Hewlett-Packard; (HPQ) the name is synonymous with Silicon Valley. Bill & Dave, The Garage, the storied history of the company - it's a high tech legend along with Apple, (AAPL) Intel, (INTC) and the other technology giants of Silicon Valley.
In case you're not familiar with this high tech giant, Hewlett-Packard is a multi national high tech company that did $127.2 billion in sales in 2011. Hewlett-Packard is the world's largest provider of information technology products and software services and solutions to individuals and organizations across the globe. The company and its subsidiaries provide everything from personal computer products, networking and storage products, numerous types of printing solutions, IT management services, and consulting and outsourcing services.
Unfortunately, these are tough days for Hewlett-Packard and the prospects don't look to get much better any time soon. There is no compelling reason to go long Hewlett-Packard even with the stock trading at a multi year low. I certainly wouldn't recommend shorting the stock at this level - but I wouldn't buy it either. There are plenty more places to invest your capital that will perform better in the near term and quite possibly the long term.
Here are 6 reasons not to buy Hewlett-Packard:
- The company has a net long term debt of $25.8 billion dollars. That's by far the most long term debt in the history of the company. In comparison to some of its competitors such as Dell, (DELL) Hewlett Packard is in poor shape. They aren't in Xerox (XRX) or Pitney Bowes (PBI) territory but it's a negative and needs to be addressed.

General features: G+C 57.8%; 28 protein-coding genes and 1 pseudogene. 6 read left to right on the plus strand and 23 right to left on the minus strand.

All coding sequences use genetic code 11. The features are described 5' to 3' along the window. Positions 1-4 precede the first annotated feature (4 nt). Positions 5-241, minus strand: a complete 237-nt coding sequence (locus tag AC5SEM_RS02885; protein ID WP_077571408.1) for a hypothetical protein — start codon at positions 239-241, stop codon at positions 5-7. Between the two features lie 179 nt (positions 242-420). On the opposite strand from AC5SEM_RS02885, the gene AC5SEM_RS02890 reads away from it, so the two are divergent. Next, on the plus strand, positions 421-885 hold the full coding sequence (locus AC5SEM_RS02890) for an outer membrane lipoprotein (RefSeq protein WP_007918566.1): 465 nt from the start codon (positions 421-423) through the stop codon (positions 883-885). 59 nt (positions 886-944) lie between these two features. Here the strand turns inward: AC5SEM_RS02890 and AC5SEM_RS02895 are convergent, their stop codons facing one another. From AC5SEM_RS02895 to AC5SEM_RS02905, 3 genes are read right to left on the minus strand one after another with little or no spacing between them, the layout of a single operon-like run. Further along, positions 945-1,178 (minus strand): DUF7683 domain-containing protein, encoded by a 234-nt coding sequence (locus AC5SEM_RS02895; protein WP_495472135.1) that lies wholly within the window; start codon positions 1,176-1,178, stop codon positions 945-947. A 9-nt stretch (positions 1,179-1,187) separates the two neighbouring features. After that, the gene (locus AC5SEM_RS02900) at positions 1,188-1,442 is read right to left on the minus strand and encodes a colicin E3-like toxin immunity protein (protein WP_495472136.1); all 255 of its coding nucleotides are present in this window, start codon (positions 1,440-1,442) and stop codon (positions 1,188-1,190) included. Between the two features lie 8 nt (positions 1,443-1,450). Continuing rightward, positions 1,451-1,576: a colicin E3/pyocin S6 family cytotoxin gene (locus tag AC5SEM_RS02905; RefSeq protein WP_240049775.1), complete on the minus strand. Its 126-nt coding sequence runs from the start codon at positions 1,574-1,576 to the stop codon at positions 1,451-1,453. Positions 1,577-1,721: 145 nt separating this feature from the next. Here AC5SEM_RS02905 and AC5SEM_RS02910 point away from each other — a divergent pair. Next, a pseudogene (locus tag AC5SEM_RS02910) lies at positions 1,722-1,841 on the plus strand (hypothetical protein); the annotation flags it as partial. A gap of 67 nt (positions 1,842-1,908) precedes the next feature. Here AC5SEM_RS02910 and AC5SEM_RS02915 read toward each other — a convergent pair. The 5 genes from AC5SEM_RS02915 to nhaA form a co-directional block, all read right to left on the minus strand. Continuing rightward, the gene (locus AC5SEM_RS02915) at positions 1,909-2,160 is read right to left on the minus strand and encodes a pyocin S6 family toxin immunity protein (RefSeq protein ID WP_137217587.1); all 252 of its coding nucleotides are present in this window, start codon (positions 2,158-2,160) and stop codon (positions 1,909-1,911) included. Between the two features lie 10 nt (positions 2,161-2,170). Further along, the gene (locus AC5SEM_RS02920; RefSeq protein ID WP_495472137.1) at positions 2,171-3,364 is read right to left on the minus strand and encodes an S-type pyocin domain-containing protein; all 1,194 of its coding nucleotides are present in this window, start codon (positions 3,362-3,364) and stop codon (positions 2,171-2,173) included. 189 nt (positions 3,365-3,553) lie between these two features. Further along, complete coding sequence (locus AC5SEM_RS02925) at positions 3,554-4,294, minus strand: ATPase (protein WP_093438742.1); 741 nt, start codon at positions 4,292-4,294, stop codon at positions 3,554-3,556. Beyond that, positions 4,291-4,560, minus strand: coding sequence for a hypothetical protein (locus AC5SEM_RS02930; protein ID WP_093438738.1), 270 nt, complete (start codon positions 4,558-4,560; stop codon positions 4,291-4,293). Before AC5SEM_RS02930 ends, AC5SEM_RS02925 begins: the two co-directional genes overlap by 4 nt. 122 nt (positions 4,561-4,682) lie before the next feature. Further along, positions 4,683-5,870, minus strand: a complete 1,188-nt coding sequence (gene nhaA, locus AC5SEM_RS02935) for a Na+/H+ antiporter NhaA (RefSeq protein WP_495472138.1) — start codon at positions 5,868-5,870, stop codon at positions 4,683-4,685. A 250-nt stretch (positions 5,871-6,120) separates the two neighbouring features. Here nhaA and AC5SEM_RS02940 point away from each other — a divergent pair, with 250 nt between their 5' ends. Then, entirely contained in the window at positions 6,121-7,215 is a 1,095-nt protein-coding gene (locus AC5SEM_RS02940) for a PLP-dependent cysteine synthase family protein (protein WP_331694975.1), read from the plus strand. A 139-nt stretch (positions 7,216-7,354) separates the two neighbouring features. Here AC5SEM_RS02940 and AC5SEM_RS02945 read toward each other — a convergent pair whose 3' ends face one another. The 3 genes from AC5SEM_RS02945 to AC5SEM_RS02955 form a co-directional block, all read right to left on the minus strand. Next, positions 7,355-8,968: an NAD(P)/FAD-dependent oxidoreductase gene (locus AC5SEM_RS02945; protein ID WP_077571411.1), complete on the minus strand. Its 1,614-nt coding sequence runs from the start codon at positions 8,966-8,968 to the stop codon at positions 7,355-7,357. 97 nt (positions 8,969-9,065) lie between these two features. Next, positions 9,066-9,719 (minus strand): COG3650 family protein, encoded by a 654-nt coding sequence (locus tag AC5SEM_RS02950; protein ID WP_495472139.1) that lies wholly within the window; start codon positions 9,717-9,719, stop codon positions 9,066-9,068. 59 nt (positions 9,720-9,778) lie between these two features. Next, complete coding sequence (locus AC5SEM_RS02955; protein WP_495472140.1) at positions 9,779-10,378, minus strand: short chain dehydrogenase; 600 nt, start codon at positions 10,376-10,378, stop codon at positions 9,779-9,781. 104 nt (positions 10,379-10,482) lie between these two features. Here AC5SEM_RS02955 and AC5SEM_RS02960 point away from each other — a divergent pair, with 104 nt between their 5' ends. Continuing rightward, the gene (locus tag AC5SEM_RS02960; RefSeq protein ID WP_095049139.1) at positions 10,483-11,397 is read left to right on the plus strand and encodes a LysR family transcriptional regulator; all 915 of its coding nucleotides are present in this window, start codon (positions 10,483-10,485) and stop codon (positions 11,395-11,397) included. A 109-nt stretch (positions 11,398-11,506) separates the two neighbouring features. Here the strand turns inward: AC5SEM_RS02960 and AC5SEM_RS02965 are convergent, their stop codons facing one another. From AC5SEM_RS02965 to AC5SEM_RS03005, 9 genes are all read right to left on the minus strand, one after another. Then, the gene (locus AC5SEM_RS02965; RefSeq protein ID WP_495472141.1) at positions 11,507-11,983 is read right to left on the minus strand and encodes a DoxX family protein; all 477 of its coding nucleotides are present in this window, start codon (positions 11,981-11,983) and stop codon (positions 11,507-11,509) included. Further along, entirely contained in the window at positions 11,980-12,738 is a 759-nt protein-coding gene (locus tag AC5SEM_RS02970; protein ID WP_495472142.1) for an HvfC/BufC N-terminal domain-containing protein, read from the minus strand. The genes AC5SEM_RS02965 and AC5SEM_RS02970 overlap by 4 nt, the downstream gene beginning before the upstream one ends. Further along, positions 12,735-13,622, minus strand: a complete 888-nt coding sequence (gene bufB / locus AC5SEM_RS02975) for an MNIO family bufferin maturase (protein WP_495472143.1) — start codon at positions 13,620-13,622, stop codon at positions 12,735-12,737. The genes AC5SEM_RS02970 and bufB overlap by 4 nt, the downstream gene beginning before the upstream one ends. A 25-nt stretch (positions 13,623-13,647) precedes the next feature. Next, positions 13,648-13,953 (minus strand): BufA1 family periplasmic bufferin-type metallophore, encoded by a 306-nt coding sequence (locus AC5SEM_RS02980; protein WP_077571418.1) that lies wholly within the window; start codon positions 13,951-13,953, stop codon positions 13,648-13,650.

- Growth concerns are an issue for Hewlett-Packard. Oh, not earnings growth mind you. The 30 analysts covering the stock have Hewlett-Packard earning $4.08 a share this year and $4.41 a share in 2013. The company will be cutting 27,000 jobs over the next couple of years and of course those savings drop right down to the bottom line - so earnings won't be an issue. The problem is revenue growth. The company grew revenue 1% in 2011 and the forecasted revenue growth for this year and 2013 is also a tad over 1% each year. They are facing formidable headwinds for revenue growth in all their business segments.
- Hewlett-Packard gets 35% of its revenues from sales in Europe. That's a problem for them that's going to be around for a while.
- The company has no mobile or tablet presence at all. They've really missed the boat in this growth area and are way behind the competition. Their HP Touchpad lasted a whopping 49 days before they killed it. Yes, they now have plans to introduce another tablet but can Hewlett-Packard recapture the innovation they once had?
- The company is way overweight in the personal computer business. When Carly Fiorina bought Compaq Computer and Hewlett-Packard doubled their pc business it was viewed by many as a strength. Now it's a liability and will become more so as time marches forward. The world's pc appetite is shrinking and will only continue to do so.
- Wall Street institutional investors have lost their infatuation with Hewlett-Packard stock and no longer find it an attractive investment like they once did. They used to stick by Hewlett-Packard through the minor hick ups, but all the miscues of the last 5 - 10 years has jaded them. That's a major reason why the stock is trading lower now than it's low in January 2009.
Conclusion: Hewlett-Packard currently has too many challenges facing it from both the poor global economy and stiff business competition. At this point it's a marginal investment at best. Will Meg Whitman be able to turn Hewlett-Packard around and get it back on a growth track? Will it become the innovative company it once was? Only time will tell but I have my doubts.
Additional disclosure: I have no plans to initiate a position in HPQ.